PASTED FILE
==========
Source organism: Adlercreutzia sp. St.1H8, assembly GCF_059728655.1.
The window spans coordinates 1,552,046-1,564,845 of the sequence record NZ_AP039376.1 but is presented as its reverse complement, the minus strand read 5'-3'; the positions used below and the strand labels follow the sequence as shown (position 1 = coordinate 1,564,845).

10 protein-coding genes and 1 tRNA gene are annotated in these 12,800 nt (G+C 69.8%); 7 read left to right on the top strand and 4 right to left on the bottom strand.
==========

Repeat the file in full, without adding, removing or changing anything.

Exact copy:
Source organism: Adlercreutzia sp. St.1H8, assembly GCF_059728655.1.
The window spans coordinates 1,552,046-1,564,845 of the sequence record NZ_AP039376.1 but is presented as its reverse complement, the minus strand read 5'-3'; the positions used below and the strand labels follow the sequence as shown (position 1 = coordinate 1,564,845).

10 protein-coding genes and 1 tRNA gene are annotated in these 12,800 nt (G+C 69.8%); 7 read left to right on the top strand and 4 right to left on the bottom strand.